Socialist Review issue

June 2016 #414

Damaging Times Ahead for the Tories


Stand up to Racism is joining some of the biggest mass movements in Britain and major trade unions in a Convoy to Calais to show solidarity with...
The Housing and Planning Act was passed in parliament last month, threatening to make the housing crisis much worse for millions of people. The...
Donald Trump, now almost sure to be the only candidate with enough delegates to win the Republican presidential nomination, is well known for his...


Sally Campbell

The Tories' weakness over Europe is our side's potential strength, writes Sally Campbell

Colm Bryce

People Before Profit won two seats in the Northern Ireland Assembly elections last month, with Eamonn McCann winning a seat in Derry and Gerry Carroll topping the poll in West Belfast. How big an...

Xanthe Rose

The creeping marketisation of higher education has had major implications for staff contracts. Xanthe Rose explains the extent of casualised work in the sector.

Jatinder Verma

In 1977 Jatinder Verma got together with some like-minded friends in south London and founded Tara Arts — the first British Asian theatre company. It was a political act, fuelled by resistance...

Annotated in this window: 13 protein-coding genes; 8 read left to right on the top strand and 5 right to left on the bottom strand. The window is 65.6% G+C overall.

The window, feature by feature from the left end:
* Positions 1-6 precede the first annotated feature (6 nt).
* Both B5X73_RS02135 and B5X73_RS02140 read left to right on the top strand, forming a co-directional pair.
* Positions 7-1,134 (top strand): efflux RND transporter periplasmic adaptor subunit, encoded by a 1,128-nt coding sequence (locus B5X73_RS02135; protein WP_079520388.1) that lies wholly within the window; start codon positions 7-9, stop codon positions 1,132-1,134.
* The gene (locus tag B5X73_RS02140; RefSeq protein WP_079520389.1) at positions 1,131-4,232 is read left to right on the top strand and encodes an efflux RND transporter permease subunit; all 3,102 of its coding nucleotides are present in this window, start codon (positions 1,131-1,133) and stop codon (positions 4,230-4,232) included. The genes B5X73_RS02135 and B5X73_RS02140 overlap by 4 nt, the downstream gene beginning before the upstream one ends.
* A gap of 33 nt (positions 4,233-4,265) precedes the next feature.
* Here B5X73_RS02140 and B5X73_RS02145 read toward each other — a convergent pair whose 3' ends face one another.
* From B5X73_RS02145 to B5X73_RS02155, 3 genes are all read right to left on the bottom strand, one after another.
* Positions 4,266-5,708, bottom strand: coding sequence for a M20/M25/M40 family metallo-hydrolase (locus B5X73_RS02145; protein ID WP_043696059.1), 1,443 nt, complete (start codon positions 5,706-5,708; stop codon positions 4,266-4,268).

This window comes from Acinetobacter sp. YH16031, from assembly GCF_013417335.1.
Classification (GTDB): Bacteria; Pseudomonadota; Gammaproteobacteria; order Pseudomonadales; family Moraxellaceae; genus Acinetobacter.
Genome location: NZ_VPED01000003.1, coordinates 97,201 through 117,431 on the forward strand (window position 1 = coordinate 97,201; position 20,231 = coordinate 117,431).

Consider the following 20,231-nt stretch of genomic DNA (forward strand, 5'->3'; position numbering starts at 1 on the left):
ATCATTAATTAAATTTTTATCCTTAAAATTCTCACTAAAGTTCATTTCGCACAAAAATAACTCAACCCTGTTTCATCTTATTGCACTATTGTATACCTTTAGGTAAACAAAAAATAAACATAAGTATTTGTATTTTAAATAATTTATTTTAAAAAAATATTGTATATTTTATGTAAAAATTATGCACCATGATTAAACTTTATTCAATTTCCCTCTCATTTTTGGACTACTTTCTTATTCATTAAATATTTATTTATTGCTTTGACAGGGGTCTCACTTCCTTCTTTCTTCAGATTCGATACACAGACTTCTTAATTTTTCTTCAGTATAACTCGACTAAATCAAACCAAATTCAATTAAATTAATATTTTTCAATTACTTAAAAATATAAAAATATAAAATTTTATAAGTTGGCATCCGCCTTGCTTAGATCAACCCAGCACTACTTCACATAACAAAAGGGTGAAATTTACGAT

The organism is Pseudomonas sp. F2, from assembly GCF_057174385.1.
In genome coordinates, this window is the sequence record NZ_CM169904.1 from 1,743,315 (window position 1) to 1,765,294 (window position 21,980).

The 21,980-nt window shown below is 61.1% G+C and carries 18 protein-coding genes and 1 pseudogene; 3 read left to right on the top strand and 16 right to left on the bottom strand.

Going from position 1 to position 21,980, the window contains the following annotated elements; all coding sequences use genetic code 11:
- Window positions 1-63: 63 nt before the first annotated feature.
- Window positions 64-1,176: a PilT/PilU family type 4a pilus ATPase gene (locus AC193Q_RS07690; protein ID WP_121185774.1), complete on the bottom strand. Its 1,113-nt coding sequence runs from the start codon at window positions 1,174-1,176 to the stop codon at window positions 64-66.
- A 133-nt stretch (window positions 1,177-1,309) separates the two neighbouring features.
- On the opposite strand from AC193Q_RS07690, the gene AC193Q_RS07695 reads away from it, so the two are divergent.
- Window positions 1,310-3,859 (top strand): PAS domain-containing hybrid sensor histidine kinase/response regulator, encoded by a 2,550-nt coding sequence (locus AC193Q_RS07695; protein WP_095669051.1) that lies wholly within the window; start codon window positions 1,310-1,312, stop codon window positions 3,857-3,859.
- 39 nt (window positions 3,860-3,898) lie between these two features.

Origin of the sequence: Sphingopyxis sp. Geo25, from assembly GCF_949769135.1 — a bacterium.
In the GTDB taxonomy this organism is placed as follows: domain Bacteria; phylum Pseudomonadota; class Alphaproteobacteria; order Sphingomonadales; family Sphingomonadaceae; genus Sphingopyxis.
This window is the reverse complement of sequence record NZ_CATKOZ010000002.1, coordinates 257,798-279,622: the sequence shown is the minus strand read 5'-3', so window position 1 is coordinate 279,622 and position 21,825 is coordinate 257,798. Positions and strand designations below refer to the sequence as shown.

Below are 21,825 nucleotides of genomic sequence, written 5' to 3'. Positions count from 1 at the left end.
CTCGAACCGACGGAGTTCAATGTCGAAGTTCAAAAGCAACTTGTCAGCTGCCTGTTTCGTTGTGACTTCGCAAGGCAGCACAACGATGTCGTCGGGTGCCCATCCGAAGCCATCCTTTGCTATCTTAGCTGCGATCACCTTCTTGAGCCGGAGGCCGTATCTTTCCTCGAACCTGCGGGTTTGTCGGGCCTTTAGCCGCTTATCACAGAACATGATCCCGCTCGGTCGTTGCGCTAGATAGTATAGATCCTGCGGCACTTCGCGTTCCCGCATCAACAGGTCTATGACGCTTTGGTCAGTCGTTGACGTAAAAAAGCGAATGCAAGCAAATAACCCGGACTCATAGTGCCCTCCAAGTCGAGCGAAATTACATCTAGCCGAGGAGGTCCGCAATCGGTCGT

Simon Guy

In June 1916 thousands of Arabs rose up against the Ottoman Empire, which had ruled over the region for four centuries. They fought with the backing of the British and French governments, not...


by Kim Hunter
No truly democratic institution could have passed Third Energy’s application to frack at Kirby Misperton in North Yorkshire last month. The 4,375 objections gave the County Council a 99.2 percent...
by Giles Ji Ungpakorn
The election of Davao City “warlord” and gangster Rodrigo Duterte as president of the Philippines last month raises many questions. The man has a history of human rights abuses in ordering the extra-...
by Charlotte Ahmed
Whatever way you look at it, the Scottish National Party have won another crushing victory in the Scottish parliamentary election. Due to the bizarre maths of the list system, designed to prevent an...
by Joseph Choonara
Both sides in the official EU referendum debate were excelling themselves in their hideousness as Socialist Review went to press. In late May, Vote Leave launched a racist poster with the...
by Ellen Clifford